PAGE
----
How Kahlo collected, celebrated and depicted Mexican folk arts in both her painting and her persona.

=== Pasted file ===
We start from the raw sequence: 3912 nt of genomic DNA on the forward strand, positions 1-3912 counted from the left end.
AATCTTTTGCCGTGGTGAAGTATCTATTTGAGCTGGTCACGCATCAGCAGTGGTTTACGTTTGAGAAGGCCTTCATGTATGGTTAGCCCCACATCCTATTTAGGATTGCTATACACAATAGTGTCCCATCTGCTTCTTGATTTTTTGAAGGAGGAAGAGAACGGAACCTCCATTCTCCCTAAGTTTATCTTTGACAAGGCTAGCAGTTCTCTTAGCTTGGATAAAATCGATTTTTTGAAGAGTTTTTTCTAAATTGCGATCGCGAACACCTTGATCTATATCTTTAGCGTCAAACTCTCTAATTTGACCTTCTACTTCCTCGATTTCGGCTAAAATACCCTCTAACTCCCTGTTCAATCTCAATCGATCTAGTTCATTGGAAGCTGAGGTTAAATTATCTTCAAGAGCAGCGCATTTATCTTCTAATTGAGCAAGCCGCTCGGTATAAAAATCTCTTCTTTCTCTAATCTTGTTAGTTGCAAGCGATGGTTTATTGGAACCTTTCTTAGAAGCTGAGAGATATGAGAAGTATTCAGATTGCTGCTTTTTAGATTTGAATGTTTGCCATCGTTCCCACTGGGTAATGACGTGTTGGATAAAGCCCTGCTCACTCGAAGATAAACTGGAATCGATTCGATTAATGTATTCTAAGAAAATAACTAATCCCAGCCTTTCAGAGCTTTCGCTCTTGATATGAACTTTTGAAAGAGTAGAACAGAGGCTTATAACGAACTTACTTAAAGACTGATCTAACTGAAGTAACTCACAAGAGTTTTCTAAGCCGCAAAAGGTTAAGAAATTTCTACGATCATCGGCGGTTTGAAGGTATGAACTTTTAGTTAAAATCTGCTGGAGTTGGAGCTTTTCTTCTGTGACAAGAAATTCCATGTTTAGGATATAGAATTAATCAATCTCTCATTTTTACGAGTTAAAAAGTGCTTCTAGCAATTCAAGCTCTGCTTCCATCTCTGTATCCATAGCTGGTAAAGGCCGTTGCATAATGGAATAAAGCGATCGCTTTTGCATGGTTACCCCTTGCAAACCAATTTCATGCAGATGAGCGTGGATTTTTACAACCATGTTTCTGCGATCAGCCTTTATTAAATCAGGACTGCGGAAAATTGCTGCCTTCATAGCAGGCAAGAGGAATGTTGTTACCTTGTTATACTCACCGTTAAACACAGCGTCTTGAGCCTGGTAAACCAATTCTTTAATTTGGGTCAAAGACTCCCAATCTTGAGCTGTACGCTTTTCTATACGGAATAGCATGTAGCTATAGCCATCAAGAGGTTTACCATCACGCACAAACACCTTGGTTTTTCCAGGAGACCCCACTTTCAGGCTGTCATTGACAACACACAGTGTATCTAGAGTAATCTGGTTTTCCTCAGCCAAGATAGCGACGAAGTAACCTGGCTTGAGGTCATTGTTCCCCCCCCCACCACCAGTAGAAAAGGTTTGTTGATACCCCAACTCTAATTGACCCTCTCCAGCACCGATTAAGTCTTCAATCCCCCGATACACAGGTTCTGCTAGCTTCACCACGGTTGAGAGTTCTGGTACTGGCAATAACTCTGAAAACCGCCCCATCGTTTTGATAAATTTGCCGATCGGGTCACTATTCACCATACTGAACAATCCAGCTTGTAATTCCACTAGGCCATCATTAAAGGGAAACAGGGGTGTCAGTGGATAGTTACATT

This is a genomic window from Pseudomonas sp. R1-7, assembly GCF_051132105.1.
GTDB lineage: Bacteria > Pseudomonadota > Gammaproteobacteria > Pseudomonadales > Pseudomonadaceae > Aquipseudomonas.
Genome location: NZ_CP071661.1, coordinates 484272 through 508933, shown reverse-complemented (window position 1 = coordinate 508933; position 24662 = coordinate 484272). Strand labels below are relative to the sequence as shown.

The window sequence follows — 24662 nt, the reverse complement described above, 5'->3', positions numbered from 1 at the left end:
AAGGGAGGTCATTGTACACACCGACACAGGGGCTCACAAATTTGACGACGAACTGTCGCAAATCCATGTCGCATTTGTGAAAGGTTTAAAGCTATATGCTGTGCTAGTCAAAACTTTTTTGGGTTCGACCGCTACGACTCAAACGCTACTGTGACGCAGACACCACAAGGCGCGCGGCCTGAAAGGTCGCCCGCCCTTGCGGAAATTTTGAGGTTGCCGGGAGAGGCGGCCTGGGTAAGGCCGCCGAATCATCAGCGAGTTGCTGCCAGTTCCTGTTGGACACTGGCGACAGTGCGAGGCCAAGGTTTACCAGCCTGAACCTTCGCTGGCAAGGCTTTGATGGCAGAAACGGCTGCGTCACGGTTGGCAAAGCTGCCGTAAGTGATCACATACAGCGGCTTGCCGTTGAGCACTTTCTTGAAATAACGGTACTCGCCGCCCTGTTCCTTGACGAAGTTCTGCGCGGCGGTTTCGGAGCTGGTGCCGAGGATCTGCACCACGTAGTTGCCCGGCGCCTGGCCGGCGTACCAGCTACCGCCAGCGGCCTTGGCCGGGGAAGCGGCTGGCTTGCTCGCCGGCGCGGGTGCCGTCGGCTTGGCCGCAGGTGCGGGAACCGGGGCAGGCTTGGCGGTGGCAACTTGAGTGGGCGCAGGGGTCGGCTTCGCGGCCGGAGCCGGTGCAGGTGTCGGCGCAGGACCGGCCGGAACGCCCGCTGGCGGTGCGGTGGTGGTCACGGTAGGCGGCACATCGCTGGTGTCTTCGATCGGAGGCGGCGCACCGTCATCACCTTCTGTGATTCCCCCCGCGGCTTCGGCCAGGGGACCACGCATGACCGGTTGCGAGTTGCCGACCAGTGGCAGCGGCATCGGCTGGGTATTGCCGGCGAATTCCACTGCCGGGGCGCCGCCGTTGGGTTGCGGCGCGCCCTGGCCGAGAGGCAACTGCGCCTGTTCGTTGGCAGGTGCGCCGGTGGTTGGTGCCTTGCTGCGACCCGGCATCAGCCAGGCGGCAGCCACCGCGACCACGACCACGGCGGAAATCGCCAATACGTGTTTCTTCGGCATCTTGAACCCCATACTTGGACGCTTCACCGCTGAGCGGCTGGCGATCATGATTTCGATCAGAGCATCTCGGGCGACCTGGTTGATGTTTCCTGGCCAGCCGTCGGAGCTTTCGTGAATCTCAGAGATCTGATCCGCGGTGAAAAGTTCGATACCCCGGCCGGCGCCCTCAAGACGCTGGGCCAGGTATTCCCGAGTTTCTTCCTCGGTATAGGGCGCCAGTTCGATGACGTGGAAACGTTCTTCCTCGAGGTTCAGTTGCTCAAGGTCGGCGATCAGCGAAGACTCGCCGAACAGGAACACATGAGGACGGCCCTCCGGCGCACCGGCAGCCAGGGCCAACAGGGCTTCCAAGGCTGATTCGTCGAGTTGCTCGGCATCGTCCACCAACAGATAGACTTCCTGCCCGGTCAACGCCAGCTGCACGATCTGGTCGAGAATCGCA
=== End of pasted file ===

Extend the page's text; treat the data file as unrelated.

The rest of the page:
The visionary and supremely self-fashioning artist Frida Kahlo (1907–54) drew inspiration throughout her career from arte popular—painted ceramics, embroidered textiles, religious votives, effigies and children's toys, and other objects created in Mexico’s rural and Indigenous communities. The hundreds of folk-art objects that filled her home and studio attest to her nationalist politics and her fascination with the work of carvers, weavers, sculptors of papier-mâché and vernacular painters. She depicted these objects in her paintings and adopted elements of traditional dress and ornament in her own self-presentation, playing on modernist fascination with folk culture and on her own relation to layered Mexican identity. Hardcover, 240 pages.
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